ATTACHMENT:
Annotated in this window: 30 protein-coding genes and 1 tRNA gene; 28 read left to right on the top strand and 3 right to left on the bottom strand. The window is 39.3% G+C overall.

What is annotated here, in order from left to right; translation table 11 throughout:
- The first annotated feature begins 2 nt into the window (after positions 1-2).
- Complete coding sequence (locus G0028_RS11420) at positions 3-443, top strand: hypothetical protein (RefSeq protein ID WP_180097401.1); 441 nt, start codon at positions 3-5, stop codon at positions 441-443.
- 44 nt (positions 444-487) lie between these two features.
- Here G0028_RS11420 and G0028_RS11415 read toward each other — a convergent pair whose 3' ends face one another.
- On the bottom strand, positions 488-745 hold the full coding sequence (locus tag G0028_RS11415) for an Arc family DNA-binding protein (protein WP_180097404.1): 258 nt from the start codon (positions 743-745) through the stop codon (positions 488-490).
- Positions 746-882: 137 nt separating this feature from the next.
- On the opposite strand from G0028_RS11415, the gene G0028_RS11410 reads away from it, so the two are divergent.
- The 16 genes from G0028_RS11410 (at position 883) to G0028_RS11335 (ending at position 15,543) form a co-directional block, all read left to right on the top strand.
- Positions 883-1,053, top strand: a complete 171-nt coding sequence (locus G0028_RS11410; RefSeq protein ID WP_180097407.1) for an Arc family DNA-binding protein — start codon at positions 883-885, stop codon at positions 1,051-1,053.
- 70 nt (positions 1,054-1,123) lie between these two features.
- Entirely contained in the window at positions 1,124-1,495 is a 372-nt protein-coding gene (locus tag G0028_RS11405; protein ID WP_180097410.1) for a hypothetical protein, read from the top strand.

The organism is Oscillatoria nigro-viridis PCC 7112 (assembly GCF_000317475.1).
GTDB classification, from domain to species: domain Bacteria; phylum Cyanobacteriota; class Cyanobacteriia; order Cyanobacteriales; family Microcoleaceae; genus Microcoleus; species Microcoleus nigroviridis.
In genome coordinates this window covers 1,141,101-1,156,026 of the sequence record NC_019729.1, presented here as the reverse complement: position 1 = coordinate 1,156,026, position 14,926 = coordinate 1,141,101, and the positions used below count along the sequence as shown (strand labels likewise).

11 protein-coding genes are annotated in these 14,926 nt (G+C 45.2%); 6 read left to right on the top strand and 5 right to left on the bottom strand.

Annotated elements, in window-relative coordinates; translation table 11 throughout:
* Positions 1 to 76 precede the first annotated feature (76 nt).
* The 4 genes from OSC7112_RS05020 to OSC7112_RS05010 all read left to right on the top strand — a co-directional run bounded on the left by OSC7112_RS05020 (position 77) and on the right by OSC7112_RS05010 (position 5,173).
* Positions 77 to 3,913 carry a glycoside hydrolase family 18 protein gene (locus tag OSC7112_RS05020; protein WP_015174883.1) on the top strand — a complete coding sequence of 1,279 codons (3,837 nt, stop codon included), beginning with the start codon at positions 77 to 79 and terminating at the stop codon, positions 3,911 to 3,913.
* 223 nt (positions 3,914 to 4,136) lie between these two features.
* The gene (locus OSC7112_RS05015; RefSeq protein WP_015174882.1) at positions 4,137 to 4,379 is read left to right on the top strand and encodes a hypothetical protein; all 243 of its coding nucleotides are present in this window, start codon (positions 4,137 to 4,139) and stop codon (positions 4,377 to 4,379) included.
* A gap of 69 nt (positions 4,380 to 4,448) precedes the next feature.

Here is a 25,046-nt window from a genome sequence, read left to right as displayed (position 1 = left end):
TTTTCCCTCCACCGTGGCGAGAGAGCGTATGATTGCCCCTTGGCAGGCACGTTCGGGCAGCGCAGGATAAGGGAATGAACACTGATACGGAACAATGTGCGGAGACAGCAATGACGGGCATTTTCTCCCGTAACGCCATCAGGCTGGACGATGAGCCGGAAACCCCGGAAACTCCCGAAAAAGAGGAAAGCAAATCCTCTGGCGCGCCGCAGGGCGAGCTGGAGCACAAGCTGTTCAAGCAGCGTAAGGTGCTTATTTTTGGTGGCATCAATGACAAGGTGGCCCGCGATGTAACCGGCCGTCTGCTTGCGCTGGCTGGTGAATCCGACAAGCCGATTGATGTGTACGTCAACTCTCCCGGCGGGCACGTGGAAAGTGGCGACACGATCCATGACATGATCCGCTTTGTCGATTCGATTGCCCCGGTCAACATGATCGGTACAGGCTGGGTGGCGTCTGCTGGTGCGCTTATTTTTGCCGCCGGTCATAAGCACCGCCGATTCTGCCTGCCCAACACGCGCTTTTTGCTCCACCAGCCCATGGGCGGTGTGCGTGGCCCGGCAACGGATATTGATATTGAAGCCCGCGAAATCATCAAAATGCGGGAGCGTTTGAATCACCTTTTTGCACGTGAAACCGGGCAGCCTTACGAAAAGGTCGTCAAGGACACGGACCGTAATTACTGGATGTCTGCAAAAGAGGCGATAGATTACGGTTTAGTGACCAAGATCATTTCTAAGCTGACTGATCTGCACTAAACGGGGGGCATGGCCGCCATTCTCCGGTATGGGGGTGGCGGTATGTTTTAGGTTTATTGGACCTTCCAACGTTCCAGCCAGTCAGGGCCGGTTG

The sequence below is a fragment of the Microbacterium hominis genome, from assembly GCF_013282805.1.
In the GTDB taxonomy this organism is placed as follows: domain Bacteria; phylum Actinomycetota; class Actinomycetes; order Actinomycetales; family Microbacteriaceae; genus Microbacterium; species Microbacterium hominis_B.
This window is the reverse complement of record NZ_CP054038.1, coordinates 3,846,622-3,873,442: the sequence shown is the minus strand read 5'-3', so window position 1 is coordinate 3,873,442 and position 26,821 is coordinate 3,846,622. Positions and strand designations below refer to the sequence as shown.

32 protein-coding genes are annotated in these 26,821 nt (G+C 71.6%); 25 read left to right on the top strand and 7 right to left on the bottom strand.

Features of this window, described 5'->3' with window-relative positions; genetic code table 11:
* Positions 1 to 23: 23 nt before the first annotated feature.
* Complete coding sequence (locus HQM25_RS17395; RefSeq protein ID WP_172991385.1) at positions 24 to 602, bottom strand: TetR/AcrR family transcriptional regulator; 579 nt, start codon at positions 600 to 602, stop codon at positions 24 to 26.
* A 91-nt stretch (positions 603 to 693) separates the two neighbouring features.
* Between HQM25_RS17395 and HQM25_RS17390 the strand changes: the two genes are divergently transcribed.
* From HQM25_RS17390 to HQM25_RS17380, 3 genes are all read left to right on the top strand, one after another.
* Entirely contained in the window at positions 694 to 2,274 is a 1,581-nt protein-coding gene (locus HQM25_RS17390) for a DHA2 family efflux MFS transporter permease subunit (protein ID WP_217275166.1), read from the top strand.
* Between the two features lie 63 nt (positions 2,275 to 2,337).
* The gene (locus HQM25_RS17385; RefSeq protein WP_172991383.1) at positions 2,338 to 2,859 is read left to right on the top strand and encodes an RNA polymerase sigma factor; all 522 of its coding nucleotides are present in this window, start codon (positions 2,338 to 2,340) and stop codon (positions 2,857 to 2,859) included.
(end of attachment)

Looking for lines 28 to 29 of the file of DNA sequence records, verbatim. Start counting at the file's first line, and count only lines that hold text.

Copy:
In the GTDB taxonomy this organism is placed as follows: domain Bacteria; phylum Actinomycetota; class Actinomycetes; order Actinomycetales; family Microbacteriaceae; genus Microbacterium; species Microbacterium hominis_B.
This window is the reverse complement of record NZ_CP054038.1, coordinates 3,846,622-3,873,442: the sequence shown is the minus strand read 5'-3', so window position 1 is coordinate 3,873,442 and position 26,821 is coordinate 3,846,622. Positions and strand designations below refer to the sequence as shown.